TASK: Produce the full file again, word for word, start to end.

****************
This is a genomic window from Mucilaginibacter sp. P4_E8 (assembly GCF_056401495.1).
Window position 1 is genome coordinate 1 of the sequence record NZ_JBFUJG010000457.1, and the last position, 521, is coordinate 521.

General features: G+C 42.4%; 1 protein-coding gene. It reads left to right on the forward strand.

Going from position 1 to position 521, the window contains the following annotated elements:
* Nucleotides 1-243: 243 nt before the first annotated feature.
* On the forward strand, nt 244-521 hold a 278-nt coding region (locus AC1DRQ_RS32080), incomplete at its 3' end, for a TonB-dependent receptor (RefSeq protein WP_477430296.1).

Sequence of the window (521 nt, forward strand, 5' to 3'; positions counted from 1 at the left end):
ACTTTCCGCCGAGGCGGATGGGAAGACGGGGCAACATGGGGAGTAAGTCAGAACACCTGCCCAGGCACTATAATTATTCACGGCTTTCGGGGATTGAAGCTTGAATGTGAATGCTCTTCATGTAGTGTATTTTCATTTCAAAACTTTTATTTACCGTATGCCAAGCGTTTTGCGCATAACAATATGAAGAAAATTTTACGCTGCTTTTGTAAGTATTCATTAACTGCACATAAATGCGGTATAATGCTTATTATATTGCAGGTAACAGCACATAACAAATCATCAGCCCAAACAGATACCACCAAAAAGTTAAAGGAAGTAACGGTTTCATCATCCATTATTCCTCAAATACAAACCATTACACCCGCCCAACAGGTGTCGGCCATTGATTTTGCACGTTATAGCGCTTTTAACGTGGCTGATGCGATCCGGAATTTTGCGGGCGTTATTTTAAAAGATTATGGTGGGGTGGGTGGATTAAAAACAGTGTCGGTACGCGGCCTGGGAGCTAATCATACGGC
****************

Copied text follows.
This is a genomic window from Mucilaginibacter sp. P4_E8 (assembly GCF_056401495.1).
Window position 1 is genome coordinate 1 of the sequence record NZ_JBFUJG010000457.1, and the last position, 521, is coordinate 521.

General features: G+C 42.4%; 1 protein-coding gene. It reads left to right on the forward strand.

Going from position 1 to position 521, the window contains the following annotated elements:
* Nucleotides 1-243: 243 nt before the first annotated feature.
* On the forward strand, nt 244-521 hold a 278-nt coding region (locus AC1DRQ_RS32080), incomplete at its 3' end, for a TonB-dependent receptor (RefSeq protein WP_477430296.1).

Sequence of the window (521 nt, forward strand, 5' to 3'; positions counted from 1 at the left end):
ACTTTCCGCCGAGGCGGATGGGAAGACGGGGCAACATGGGGAGTAAGTCAGAACACCTGCCCAGGCACTATAATTATTCACGGCTTTCGGGGATTGAAGCTTGAATGTGAATGCTCTTCATGTAGTGTATTTTCATTTCAAAACTTTTATTTACCGTATGCCAAGCGTTTTGCGCATAACAATATGAAGAAAATTTTACGCTGCTTTTGTAAGTATTCATTAACTGCACATAAATGCGGTATAATGCTTATTATATTGCAGGTAACAGCACATAACAAATCATCAGCCCAAACAGATACCACCAAAAAGTTAAAGGAAGTAACGGTTTCATCATCCATTATTCCTCAAATACAAACCATTACACCCGCCCAACAGGTGTCGGCCATTGATTTTGCACGTTATAGCGCTTTTAACGTGGCTGATGCGATCCGGAATTTTGCGGGCGTTATTTTAAAAGATTATGGTGGGGTGGGTGGATTAAAAACAGTGTCGGTACGCGGCCTGGGAGCTAATCATACGGC